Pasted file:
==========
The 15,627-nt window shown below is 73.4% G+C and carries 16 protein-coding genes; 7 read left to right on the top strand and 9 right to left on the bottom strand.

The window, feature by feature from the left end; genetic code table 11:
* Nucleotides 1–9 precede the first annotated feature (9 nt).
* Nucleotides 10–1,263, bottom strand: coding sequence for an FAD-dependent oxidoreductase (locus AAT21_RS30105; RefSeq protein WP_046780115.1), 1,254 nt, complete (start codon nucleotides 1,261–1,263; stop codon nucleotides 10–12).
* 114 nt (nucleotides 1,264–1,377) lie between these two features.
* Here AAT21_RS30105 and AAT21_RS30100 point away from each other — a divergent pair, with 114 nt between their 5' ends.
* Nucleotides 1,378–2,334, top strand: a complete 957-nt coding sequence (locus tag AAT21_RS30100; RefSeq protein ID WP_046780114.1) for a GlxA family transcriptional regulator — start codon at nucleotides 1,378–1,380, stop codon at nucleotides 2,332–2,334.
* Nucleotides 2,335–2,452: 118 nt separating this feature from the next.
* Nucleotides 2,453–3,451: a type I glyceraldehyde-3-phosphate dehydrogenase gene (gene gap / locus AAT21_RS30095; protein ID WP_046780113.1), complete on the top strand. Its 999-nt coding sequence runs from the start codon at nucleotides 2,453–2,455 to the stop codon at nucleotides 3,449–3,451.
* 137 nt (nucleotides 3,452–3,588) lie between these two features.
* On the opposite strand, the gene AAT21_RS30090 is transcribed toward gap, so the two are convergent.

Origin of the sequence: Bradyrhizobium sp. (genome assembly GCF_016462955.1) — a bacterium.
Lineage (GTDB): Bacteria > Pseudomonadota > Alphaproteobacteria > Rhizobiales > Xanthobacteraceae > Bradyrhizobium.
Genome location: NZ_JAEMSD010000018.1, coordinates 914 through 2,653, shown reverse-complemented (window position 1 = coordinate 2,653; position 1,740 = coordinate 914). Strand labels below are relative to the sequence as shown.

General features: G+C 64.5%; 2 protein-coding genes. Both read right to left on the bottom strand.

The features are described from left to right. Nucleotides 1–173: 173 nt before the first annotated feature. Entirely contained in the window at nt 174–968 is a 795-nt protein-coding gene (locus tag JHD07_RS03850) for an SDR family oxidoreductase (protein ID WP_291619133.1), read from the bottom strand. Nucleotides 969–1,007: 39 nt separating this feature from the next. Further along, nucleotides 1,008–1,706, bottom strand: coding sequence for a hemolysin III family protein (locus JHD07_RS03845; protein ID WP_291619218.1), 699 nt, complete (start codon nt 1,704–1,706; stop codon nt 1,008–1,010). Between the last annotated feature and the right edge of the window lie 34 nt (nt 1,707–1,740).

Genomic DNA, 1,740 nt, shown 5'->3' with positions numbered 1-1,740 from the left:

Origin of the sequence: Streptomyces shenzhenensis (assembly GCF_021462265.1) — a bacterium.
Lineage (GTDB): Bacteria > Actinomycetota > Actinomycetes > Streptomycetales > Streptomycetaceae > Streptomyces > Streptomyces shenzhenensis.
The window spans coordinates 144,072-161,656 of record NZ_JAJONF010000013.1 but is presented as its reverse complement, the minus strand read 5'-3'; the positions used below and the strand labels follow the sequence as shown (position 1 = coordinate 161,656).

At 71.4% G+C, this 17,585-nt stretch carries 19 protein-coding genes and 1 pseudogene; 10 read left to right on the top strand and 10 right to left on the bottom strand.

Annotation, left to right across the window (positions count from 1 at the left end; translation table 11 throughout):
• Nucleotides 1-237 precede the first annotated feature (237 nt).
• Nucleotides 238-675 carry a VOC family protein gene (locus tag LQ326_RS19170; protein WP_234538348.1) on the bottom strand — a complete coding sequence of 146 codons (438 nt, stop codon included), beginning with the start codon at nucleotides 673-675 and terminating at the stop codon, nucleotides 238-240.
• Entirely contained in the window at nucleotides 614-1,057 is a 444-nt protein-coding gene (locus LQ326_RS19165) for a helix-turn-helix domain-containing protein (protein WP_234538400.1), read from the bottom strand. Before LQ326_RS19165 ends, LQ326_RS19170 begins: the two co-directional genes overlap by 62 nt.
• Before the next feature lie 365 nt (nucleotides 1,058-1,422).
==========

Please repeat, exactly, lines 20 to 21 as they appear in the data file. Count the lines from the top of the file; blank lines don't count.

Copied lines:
The window spans coordinates 144,072-161,656 of record NZ_JAJONF010000013.1 but is presented as its reverse complement, the minus strand read 5'-3'; the positions used below and the strand labels follow the sequence as shown (position 1 = coordinate 161,656).

At 71.4% G+C, this 17,585-nt stretch carries 19 protein-coding genes and 1 pseudogene; 10 read left to right on the top strand and 10 right to left on the bottom strand.